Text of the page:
Harrisvaccines awarded rotavirus C autogenous licensure

Harrisvaccines has been granted U.S. Department of Agriculture autogenous licensure of the company's Rotavirus C vaccine.

AMES, Iowa-based vaccine producer, Harrisvaccines announced that it has been granted U.S. Department of Agriculture autogenous licensure of the company's Rotavirus C vaccine utilizing its SirraVax RNA Particle Technology, approved by the department's Center for Veterinary Biologics (CVB) for disease caused by Rotavirus subtype C.

Rotavirus C is a cause of diarrhea and mortality in young piglets. Preparing effective vaccines using traditional methods is difficult, due to the poor growth characteristics of rotavirus C in laboratory cell culture.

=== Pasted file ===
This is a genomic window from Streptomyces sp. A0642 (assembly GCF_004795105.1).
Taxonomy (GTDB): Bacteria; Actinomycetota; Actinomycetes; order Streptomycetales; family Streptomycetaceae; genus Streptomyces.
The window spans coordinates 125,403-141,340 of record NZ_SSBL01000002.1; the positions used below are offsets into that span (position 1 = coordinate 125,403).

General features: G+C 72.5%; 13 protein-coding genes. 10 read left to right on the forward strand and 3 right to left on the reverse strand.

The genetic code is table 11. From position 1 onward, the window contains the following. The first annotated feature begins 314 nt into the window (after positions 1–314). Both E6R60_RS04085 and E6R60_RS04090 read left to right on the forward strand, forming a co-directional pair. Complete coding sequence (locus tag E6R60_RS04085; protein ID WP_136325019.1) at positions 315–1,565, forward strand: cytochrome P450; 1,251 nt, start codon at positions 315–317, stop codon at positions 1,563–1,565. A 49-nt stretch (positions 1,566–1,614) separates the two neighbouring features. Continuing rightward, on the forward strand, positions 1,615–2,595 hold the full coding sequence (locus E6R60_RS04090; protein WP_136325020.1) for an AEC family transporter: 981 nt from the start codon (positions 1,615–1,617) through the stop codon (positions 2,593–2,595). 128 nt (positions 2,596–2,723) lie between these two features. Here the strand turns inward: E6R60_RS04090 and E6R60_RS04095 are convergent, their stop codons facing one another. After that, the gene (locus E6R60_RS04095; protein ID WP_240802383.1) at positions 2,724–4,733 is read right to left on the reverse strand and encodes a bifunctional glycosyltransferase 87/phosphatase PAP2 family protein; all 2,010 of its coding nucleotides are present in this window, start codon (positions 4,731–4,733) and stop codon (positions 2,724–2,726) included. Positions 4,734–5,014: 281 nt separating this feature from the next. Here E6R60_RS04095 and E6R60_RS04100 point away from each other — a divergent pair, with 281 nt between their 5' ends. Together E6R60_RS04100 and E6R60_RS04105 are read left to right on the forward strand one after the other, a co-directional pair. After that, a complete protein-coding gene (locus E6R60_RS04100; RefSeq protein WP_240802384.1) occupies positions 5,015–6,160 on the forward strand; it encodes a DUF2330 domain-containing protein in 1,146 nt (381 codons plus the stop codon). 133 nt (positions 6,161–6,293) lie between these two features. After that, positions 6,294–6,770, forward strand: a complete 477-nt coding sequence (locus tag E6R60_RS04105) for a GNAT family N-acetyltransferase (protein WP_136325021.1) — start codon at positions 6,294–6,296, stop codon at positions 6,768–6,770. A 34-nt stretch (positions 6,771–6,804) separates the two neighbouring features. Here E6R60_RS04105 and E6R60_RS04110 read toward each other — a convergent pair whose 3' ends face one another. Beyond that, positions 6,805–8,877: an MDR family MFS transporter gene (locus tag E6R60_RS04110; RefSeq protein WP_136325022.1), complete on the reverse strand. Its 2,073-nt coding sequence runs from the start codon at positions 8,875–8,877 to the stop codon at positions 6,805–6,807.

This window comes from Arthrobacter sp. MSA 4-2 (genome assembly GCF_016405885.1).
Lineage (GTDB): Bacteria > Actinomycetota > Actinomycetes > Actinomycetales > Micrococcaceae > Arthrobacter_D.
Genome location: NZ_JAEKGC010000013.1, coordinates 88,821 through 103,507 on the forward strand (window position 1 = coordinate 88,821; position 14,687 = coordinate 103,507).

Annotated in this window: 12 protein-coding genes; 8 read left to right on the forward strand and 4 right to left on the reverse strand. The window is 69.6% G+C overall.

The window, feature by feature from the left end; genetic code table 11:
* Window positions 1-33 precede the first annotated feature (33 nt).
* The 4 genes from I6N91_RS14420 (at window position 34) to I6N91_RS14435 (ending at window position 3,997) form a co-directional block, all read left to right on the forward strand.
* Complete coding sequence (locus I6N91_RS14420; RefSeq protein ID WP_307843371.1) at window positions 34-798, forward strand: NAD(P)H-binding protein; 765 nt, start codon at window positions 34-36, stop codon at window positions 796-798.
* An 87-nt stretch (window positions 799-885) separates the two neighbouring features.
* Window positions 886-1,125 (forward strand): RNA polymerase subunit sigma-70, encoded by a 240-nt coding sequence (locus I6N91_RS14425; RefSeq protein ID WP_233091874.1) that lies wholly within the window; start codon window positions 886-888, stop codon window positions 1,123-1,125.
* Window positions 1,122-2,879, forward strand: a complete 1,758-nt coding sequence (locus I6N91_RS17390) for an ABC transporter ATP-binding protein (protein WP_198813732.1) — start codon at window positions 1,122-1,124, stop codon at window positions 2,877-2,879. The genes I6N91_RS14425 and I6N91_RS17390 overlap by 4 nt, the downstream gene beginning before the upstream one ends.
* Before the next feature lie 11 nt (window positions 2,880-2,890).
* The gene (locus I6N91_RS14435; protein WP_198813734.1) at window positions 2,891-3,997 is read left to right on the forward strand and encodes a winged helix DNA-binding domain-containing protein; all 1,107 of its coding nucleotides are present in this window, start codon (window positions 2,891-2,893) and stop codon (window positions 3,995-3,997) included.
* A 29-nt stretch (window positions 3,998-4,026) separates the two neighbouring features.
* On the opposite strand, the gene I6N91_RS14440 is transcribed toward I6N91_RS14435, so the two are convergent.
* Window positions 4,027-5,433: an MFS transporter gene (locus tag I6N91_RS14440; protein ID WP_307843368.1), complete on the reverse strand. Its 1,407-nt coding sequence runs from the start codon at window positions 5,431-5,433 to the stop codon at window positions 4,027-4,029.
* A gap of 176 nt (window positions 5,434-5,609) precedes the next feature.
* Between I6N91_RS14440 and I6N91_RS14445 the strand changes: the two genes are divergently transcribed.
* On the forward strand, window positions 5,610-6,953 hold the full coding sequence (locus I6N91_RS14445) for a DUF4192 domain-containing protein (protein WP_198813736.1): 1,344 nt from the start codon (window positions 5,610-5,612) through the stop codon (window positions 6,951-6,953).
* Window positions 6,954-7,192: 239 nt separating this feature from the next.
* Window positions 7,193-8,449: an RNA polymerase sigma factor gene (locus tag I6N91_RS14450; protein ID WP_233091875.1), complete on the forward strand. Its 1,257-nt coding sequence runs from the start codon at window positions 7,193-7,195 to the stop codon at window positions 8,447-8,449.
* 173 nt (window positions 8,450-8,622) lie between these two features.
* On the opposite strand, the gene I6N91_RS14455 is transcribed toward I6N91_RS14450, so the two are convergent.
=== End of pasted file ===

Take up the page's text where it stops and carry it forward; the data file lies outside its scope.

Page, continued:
"Our technology does not require the growth of live virus for production, only a gene sequence is needed, which allows us to hurdle many of the issues traditional vaccine production faces with Rotavirus C," Jodi French, head of regulatory affairs and quality assurance for Harrisvaccines, said.

This is the first time Harrisvaccines' SirraVax technology has been granted an autogenous license. Harrisvaccines received a USDA license using SirraVax technology for Swine Influenza Vaccine, RNA in September 2012, which is licensed as an aid in the prevention of disease caused by swine influenza, H3N2.

Harrisvaccines has also submitted a conditional license application for porcine epidemic diarrhea virus, which the company said is anticipated to gain approval in 2014.
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